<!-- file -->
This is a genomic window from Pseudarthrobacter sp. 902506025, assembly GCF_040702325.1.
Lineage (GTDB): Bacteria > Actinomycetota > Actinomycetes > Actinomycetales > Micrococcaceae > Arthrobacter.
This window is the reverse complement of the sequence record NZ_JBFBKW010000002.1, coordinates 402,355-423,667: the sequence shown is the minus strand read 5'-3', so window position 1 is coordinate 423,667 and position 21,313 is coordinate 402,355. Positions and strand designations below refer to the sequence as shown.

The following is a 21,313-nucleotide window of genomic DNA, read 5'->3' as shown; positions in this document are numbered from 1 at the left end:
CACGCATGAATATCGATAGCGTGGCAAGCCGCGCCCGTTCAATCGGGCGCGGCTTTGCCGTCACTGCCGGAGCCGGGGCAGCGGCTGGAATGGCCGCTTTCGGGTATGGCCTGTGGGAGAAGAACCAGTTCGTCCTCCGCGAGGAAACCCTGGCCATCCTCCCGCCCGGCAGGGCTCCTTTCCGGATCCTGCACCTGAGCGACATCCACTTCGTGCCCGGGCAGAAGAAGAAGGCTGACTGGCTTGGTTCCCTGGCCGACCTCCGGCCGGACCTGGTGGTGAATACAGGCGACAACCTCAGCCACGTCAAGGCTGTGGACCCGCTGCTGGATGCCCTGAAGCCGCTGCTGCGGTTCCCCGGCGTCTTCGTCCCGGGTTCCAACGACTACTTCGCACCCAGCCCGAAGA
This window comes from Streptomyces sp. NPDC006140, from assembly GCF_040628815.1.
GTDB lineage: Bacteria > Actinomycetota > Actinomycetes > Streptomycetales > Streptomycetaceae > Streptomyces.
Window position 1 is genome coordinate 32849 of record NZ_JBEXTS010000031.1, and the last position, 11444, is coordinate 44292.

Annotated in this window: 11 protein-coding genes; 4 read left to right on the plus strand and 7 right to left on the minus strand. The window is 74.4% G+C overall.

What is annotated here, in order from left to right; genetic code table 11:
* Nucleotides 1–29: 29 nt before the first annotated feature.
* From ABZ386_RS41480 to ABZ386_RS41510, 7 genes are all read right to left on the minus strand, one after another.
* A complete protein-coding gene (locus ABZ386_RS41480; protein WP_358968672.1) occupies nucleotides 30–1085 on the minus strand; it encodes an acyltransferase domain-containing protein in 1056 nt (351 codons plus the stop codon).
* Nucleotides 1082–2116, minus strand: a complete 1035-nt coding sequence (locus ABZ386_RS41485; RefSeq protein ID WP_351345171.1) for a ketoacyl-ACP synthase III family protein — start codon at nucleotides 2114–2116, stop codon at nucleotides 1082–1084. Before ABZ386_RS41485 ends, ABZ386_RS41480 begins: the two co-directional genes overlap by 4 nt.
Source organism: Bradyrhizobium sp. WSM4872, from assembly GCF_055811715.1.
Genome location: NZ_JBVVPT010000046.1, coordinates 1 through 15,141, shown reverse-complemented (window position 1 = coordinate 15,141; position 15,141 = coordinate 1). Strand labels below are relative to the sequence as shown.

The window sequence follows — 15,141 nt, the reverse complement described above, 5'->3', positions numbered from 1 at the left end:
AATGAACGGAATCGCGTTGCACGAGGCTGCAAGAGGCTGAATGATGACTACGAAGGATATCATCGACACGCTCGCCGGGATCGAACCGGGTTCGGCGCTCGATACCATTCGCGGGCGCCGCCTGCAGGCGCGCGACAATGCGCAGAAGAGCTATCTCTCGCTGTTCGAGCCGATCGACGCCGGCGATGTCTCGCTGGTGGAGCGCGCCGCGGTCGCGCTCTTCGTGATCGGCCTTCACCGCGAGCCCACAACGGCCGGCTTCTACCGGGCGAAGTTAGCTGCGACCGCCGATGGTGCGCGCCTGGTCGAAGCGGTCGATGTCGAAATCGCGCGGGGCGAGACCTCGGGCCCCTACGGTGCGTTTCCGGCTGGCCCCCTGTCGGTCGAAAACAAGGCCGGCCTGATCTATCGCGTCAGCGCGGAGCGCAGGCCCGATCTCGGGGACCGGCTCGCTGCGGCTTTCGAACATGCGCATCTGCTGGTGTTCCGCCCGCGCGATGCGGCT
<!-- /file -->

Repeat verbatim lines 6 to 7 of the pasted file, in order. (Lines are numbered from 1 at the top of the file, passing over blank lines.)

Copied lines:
This window comes from Streptomyces sp. NPDC006140, from assembly GCF_040628815.1.
GTDB lineage: Bacteria > Actinomycetota > Actinomycetes > Streptomycetales > Streptomycetaceae > Streptomyces.